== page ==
Design Effects in the Transition to Web-Based Surveys

Don A. Dillman, Jolene D. Smyth

Research output: Contribution to journalArticlepeer-review

114 Scopus citations


Abstract: Innovation within survey modes should always be mitigated by concerns about survey quality and in particular sampling, coverage, nonresponse, and measurement error. This is as true today with the development of web surveying as it was in the 1970s when telephone surveying was being developed. This paper focuses on measurement error in web surveys. Although Internet technology provides significant opportunities for innovation in survey design, systematic research has yet to be conducted on how most of the possible innovations might affect measurement error, leaving many survey designers "out in the cold." This paper summarizes recent research to provide an overview of how choosing the web mode affects the asking and answering of questions. It starts with examples of how question formats used in other survey modes perform differently in the web mode. It then provides examples of how the visual design of web surveys can influence answers in unexpected ways and how researchers can strategically use visual design to get respondents to provide their answers in a desired format. Finally, the paper concludes with suggested guidelines for web survey design.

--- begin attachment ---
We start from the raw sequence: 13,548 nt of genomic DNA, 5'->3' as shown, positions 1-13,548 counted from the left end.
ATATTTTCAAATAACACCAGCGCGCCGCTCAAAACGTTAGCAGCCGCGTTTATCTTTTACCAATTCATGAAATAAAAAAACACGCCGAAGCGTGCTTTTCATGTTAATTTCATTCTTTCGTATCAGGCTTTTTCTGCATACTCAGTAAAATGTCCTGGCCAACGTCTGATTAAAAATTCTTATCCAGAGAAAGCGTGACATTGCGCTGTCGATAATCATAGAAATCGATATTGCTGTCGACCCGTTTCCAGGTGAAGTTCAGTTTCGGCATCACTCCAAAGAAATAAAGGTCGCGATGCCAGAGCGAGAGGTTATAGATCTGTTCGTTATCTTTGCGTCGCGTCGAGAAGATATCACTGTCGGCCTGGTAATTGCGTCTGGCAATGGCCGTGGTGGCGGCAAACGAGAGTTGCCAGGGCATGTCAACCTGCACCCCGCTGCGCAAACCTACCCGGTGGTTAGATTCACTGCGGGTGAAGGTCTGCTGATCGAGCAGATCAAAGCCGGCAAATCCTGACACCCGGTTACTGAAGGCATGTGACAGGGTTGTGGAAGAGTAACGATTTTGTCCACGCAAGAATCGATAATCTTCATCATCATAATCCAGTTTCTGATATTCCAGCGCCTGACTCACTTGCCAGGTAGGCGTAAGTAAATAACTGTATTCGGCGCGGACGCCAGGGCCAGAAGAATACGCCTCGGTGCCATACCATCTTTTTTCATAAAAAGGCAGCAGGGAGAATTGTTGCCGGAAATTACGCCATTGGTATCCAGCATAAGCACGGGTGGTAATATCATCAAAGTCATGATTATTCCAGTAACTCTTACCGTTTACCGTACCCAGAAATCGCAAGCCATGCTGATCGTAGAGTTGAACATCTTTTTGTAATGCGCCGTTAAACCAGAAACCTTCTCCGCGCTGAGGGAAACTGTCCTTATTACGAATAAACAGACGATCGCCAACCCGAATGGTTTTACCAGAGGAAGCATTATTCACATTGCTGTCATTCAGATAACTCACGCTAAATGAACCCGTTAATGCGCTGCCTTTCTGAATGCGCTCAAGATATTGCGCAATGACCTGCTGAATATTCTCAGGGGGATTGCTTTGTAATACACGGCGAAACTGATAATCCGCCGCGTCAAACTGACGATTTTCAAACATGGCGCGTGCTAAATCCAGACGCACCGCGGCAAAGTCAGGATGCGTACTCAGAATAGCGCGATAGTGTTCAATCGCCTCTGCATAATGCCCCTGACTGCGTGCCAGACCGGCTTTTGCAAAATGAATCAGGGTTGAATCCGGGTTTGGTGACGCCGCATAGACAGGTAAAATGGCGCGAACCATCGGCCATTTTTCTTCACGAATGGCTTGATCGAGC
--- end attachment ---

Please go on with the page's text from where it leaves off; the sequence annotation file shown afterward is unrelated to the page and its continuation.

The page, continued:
Original languageEnglish (US)
Pages (from-to)S90-S96
JournalAmerican Journal of Preventive Medicine
Issue number5 SUPPL.
StatePublished - May 2007
Externally publishedYes

ASJC Scopus subject areas

  • Epidemiology
  • Public Health, Environmental and Occupational Health


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